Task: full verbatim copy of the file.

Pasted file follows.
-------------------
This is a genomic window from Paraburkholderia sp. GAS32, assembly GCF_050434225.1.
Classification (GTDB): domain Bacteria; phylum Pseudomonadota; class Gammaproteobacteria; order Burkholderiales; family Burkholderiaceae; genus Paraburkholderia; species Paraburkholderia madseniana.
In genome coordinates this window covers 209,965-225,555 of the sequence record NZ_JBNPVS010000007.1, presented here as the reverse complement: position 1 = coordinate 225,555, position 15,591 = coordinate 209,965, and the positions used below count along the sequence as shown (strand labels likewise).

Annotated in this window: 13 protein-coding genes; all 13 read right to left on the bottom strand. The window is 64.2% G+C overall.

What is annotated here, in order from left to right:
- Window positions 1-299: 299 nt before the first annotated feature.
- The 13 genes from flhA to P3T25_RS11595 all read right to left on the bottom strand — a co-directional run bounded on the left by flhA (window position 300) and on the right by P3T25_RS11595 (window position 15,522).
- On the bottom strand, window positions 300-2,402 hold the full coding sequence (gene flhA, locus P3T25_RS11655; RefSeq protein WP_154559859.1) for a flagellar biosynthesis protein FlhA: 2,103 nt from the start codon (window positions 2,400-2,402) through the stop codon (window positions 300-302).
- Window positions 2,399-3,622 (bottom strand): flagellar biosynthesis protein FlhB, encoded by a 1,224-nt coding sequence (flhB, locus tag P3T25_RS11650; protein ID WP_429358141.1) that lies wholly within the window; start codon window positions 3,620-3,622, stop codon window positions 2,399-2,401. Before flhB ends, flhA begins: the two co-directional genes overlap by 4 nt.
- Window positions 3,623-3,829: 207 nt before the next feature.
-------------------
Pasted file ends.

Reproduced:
This is a genomic window from Paraburkholderia sp. GAS32, assembly GCF_050434225.1.
Classification (GTDB): domain Bacteria; phylum Pseudomonadota; class Gammaproteobacteria; order Burkholderiales; family Burkholderiaceae; genus Paraburkholderia; species Paraburkholderia madseniana.
In genome coordinates this window covers 209,965-225,555 of the sequence record NZ_JBNPVS010000007.1, presented here as the reverse complement: position 1 = coordinate 225,555, position 15,591 = coordinate 209,965, and the positions used below count along the sequence as shown (strand labels likewise).

Annotated in this window: 13 protein-coding genes; all 13 read right to left on the bottom strand. The window is 64.2% G+C overall.

What is annotated here, in order from left to right:
- Window positions 1-299: 299 nt before the first annotated feature.
- The 13 genes from flhA to P3T25_RS11595 all read right to left on the bottom strand — a co-directional run bounded on the left by flhA (window position 300) and on the right by P3T25_RS11595 (window position 15,522).
- On the bottom strand, window positions 300-2,402 hold the full coding sequence (gene flhA, locus P3T25_RS11655; RefSeq protein WP_154559859.1) for a flagellar biosynthesis protein FlhA: 2,103 nt from the start codon (window positions 2,400-2,402) through the stop codon (window positions 300-302).
- Window positions 2,399-3,622 (bottom strand): flagellar biosynthesis protein FlhB, encoded by a 1,224-nt coding sequence (flhB, locus tag P3T25_RS11650; protein ID WP_429358141.1) that lies wholly within the window; start codon window positions 3,620-3,622, stop codon window positions 2,399-2,401. Before flhB ends, flhA begins: the two co-directional genes overlap by 4 nt.
- Window positions 3,623-3,829: 207 nt before the next feature.